Legislative Branch

Guide to Senate Records: Chapter 18 1969-1988

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Chapter 18. Records of Senate Select Committees, 1789-1988

Records of Senate Select and Special Committees, 1789-1988 from Guide to Federal Records in the National Archives of the United States

Committee records discussed in this chapter:
Select Committees Since 1969 (Since the 91st Congress, 746 ft.)

18.184 There are legislative, investigative, and other records for the following committees: Special Committee on Aging (18 ft.); Select Committee on Ethics (52 ft.); Select Committee on Indian Affairs (13 ft.); Select Committee on Secret Military Assistance to Iran and the Nicaraguan Opposition (125 ft., see below); Select Committee to Study the Law Enforcement Activities of Components of the Department of Justice-the ABSCAM Investigation (42 ft.); Select Committee on Nutrition and Human Needs (10 ft.); Select Committee on Presidential Campaign Activities (435 ft., see below); Senate Commission on Security and Cooperation in Europe (11 ft.); Select Committee on Small Business (see Committee on Small Business, para. 22.27); Select Committee on Standards and Conduct (32 ft.); Temporary Select Committee to Study the Senate Committee System (3 ft.); and Special Committee on National Emergencies and Delegated Emergency Powers (23 ft.).

Records of Special Interest:

Records of the Select Committee on Presidential Campaign Activities (February 7, 1973)

18.185 These records document the activities and investigations of the so-called Senate Watergate or Ervin Committee (after its chairman, Samuel J. Ervin, Jr., of North Carolina). The committee was established by S. Res. 60, 93rd Cong., approved February 7, 1973, to investigate illegal and improper activities alleged to have occurred during the 1972 Presidential campaign and election. The committee concluded its investigation on June 27, 1974, and pursuant to S. Res. 369, 93rd Cong., transferred its records to the Library of Congress for safekeeping and preservation. The Library of Congress arranged, boxed, described, and stored the records, and in 1980's as authorized by the Senate Rules and Administration Committee, transferred the records to the National Archives.

18.186 The records (435 ft.) include the following series: Administrative files, consisting of staff travel and expense records, and personnel material; staff files, consisting of subject and case files of lawyers, investigators, and research assistants; security files, which are similar to the staff files, but were maintained separately; financial records obtained during the investigation; general files, including hearing exhibits, copies of the final report, newspaper clippings, and subpoenas, among other records; computer tapes; oversize items; transcripts of executive and public sessions; 104 rolls of negative 16mm microfilm; and 198 sound recordings. The Library of Congress prepared a shelf list for the records. A more detailed name index to the records is also available. Access to the records is not governed by S. Res. 474, 96th Cong., but rather by S. Res. 393, 96th Cong. The access rules are specified in the report on this resolution (S. Rpt. 647, 96th Cong, 2nd see., Serial 13322).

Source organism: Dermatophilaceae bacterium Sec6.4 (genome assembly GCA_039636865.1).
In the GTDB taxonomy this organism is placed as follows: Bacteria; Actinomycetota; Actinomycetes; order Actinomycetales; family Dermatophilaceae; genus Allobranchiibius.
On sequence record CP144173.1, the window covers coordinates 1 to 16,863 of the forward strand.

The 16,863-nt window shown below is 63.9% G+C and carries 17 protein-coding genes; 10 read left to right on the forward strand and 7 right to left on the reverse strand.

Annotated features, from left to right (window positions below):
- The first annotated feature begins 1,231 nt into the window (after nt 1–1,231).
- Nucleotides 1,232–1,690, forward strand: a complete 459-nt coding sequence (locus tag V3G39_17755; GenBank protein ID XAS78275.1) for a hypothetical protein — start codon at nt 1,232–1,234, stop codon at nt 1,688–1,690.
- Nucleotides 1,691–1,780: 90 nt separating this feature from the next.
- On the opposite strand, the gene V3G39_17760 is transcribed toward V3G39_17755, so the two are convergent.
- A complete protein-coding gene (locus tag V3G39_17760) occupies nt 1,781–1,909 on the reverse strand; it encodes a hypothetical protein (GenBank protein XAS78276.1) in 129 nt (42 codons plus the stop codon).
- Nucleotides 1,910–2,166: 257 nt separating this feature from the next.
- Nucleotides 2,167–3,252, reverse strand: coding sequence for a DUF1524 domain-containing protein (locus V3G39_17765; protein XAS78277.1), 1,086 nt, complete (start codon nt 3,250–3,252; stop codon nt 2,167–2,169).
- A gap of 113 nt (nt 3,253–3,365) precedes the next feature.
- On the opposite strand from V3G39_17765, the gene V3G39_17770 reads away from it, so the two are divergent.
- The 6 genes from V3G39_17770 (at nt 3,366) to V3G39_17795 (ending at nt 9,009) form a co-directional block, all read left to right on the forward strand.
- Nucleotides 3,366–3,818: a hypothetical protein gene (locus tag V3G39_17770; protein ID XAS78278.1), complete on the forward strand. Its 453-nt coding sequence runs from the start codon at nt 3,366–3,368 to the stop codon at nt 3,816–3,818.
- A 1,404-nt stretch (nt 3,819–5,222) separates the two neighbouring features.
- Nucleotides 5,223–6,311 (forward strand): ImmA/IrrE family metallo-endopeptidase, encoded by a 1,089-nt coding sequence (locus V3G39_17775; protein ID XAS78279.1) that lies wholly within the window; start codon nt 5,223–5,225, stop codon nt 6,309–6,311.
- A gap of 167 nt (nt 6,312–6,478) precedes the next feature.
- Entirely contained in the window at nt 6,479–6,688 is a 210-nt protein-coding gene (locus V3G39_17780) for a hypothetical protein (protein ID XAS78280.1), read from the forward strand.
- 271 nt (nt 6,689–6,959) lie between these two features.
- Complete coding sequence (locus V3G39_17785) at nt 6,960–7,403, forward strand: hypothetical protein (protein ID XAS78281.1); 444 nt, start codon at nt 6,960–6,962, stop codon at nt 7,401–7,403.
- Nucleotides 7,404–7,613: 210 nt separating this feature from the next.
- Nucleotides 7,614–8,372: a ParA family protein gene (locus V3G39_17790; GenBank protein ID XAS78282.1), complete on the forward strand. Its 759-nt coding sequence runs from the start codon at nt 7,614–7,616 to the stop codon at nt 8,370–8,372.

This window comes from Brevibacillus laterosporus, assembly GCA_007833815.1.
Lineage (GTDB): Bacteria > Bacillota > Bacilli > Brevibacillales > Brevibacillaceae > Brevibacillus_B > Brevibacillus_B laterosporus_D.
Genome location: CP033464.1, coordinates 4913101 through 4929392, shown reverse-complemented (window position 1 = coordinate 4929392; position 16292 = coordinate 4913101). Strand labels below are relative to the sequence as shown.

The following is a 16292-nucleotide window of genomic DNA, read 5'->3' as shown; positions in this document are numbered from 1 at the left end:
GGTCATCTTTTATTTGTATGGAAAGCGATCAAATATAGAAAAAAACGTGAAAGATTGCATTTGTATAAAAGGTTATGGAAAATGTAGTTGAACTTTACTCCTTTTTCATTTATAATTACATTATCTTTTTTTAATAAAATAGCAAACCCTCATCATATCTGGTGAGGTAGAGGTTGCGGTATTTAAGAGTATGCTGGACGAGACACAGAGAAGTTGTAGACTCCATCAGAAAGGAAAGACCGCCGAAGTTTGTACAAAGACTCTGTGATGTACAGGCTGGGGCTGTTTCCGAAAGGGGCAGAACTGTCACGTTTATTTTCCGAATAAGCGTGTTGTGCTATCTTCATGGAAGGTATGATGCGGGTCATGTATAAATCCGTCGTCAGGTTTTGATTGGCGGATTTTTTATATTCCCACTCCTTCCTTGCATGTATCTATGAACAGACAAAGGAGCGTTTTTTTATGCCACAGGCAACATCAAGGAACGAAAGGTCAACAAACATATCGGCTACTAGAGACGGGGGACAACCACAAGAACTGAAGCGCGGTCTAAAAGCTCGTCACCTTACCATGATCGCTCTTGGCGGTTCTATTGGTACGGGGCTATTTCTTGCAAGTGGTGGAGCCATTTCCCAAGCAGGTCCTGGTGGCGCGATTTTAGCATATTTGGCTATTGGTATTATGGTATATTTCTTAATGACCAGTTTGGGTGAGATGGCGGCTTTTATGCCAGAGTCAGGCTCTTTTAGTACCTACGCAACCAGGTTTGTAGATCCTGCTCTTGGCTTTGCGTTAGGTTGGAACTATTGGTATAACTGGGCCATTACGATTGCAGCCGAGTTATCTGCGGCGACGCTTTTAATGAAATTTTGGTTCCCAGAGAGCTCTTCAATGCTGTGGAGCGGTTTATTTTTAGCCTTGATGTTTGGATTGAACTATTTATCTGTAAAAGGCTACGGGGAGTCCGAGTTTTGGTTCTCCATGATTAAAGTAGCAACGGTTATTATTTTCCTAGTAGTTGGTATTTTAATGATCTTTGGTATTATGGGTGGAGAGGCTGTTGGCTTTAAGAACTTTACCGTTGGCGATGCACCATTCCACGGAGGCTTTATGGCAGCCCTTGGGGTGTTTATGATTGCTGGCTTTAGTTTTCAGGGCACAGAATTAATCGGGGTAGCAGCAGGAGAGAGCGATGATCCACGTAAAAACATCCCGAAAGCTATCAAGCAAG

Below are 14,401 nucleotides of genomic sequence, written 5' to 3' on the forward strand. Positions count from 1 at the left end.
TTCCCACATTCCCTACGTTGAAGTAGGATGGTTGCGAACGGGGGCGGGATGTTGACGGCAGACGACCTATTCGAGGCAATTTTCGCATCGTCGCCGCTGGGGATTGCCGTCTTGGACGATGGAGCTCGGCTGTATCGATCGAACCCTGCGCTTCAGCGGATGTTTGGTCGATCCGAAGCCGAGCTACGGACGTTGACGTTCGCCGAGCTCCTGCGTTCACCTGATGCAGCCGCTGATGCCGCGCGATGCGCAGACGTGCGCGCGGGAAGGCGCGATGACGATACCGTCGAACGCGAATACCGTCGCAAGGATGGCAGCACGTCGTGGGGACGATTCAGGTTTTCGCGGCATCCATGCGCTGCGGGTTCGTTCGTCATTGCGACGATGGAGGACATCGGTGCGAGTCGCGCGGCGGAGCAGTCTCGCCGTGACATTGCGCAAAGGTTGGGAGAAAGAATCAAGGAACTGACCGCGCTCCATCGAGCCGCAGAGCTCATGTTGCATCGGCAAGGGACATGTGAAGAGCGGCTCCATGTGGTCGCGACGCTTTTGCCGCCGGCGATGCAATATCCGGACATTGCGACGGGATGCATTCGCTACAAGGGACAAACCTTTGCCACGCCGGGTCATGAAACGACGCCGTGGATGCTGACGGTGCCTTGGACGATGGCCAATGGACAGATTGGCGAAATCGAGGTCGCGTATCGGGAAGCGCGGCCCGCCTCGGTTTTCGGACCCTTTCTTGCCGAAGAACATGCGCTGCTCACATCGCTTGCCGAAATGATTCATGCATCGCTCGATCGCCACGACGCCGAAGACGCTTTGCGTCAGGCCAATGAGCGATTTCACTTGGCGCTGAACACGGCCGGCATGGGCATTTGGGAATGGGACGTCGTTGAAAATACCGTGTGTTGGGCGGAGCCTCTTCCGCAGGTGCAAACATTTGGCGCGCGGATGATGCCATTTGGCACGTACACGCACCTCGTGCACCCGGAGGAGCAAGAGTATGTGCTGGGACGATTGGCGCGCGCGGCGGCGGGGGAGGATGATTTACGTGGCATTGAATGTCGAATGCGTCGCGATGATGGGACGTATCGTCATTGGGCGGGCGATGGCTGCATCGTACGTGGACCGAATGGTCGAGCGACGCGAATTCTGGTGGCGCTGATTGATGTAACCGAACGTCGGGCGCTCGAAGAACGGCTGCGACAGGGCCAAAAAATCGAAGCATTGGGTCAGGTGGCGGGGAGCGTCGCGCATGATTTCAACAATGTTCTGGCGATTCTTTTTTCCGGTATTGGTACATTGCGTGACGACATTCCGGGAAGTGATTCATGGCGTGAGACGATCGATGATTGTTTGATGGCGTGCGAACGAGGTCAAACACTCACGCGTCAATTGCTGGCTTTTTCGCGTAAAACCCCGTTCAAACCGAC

Select Committee on Secret Military Assistance to Iran and the Nicaraguan Opposition (January 6, 1987)

18.187 One of the most recent major accessions of Senate records transferred to the National Archives has come from the Select Committee on Secret Military Assistant to Iran and the Nicaraguan Opposition, also known as the Senate Iran-Contra Committee. The Senate established the committee by its approval of S. Res. 23, 100th Cong., on January 6, 1987, to investigate arms sales to Iran, the possible diversion of funds to the Contra, violations of Federal law, and the involvement of National Security Council (NSC) staff in the conduct of foreign policy. This investigation was conducted jointly with the House Select Committee to Investigate Covert Arms Transactions with Iran.

18.188 The Senate committee's most sensitive records are physically in the National Archives building but remain under the administrative control of the Senate Select Committee on Intelligence. Less sensitive records are under the administrative control of the National Archives (125 ft.), but only a portion of these--the public hearings transcripts, hearing exhibits, the final report, press release, newspaper clippings, videotapes of the hearings, and previously declassified documents--are accessible to the public. Questions regarding access to committee records other than those already in the public domain should be directed to the Senate's Office of Legal Counsel.

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Bibliographic note: Web version based on Guide to the Records of the United States Senate at the National Archives, 1789-1989: Bicentennial Edition (Doct. No. 100-42). By Robert W. Coren, Mary Rephlo, David Kepley, and Charles South. Washington, DC: National Archives and Records Administration, 1989.